Mud bank kept the ravaging floods at bay

Discussion in 'General' started by satish, Nov 6, 2015.

  1. Nov 6, 2015


    satish Administrator
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    May 6, 2015
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    Mud bank kept the ravaging floods at bay


    A narrow flood bank along the quiet flowing Krishna upstream of Prakasam Barrage built over 100 years ago continues to act as a bulwark against the recurrent and ravaging floods that have battered the region.

    The flood banks formed on both the left and right sides of the river built with mud and stone were first formed in 1892 and have been subsequently strengthened over the years. It was a quite an assiduous task of building the flood banks- totalling a length of 346.40 km in both the Krishna and the Guntur districts, with Krishna’s flood banks running to a distance of 230 km.

    As the new capital city of Amaravati rises on the banks of River Krishna, the flood banks would be again strengthened, possibly with the technological support from Singapore, but 100 years ago, it was the toil, sweat and tenacity of reformed men in settlement colony of Sitanagaram that gave shape to the flood banks. In a biographical account of Christian missionary, Commissioner Charles Mackenzie, an officer in The Salvation Army, “The Mud Bank- A Story of Missionary Endeavour,’’ Mildred Mackenzie, narrates an interesting episode which encapsulated the massive effort by the reformed criminals led by the Public Works Department of the then British Government in strengthening the flood banks. It was during the period between1913-1917, that the PWD department started the work of strengthening the flood banks. The Salvation Army volunteered to help by offering the services of reformed men of criminal tribes living in the Sitanagaram settlement. Commissioner Mackenzie records that an interesting episode on the intervening night of a massive flood on November 2, 1917.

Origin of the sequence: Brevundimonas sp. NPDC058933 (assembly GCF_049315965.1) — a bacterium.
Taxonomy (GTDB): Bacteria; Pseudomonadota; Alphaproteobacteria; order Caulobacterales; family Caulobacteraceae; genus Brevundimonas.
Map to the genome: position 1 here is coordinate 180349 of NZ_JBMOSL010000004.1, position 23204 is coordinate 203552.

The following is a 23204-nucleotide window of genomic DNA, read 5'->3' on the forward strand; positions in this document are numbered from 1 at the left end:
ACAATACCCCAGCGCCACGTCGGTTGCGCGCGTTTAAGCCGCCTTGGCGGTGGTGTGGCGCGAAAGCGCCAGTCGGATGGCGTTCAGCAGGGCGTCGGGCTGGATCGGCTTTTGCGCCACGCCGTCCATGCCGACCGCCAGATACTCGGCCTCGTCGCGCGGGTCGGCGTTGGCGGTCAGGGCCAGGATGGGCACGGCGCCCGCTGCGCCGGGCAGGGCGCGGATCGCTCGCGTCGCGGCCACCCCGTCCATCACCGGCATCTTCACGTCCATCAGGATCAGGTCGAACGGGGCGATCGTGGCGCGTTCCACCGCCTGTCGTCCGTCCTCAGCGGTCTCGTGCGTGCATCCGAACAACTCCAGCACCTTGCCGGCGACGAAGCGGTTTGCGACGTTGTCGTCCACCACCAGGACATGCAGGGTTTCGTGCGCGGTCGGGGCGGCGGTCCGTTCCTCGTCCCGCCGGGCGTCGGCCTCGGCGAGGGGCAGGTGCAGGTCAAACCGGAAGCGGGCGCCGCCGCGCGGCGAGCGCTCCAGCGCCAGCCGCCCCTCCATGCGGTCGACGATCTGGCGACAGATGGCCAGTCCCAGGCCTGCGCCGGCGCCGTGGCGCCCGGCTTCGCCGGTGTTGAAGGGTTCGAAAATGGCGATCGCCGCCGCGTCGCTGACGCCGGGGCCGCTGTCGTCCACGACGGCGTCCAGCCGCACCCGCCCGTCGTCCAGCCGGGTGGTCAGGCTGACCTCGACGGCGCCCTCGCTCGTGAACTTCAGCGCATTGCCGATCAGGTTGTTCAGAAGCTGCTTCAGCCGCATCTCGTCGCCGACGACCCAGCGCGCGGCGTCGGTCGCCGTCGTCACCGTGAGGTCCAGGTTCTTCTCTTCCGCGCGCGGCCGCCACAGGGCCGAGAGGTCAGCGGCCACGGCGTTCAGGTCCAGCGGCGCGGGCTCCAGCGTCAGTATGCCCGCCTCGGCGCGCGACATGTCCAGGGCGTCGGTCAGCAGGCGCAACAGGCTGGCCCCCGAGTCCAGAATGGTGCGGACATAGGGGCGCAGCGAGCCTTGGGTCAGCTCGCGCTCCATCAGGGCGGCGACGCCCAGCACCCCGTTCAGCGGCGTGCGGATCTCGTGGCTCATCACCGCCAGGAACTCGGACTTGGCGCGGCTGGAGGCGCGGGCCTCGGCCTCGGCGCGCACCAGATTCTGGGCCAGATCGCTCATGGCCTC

The Scottish engineer, who had been entrusted with the task of conserving the flood banks, was restless as a message flashed across that a massive flood was surging down the river. The officer mobilised men, material and riding horseback all through the night, ensured that the weak spots have been strengthened. Hundreds of men toiled throughout night carrying sand bags as they plugged the breaches. The flood came, a massive discharge of 9.55 lakh cusecs and the water flew over 10 feet on the mud bank, but as the night passed away, the men heaved a sigh of relief as there was no damage.

    Patna University V-C Yedla Simhadri, who in his seminal dissertation, “Ex-criminal tribes of India,” narrates the role of the missionaries in the reformation of criminal tribes. The ex criminal tribes have been reformed by providing them training, opportunities for alternative employment at settlement colonies in Sitanagaram, Staurtpuram, and at Kavali and Kalichedu settlements.

    Flood banks on Krishna river , built 100 years ago, have a ‘missionary,’ connection


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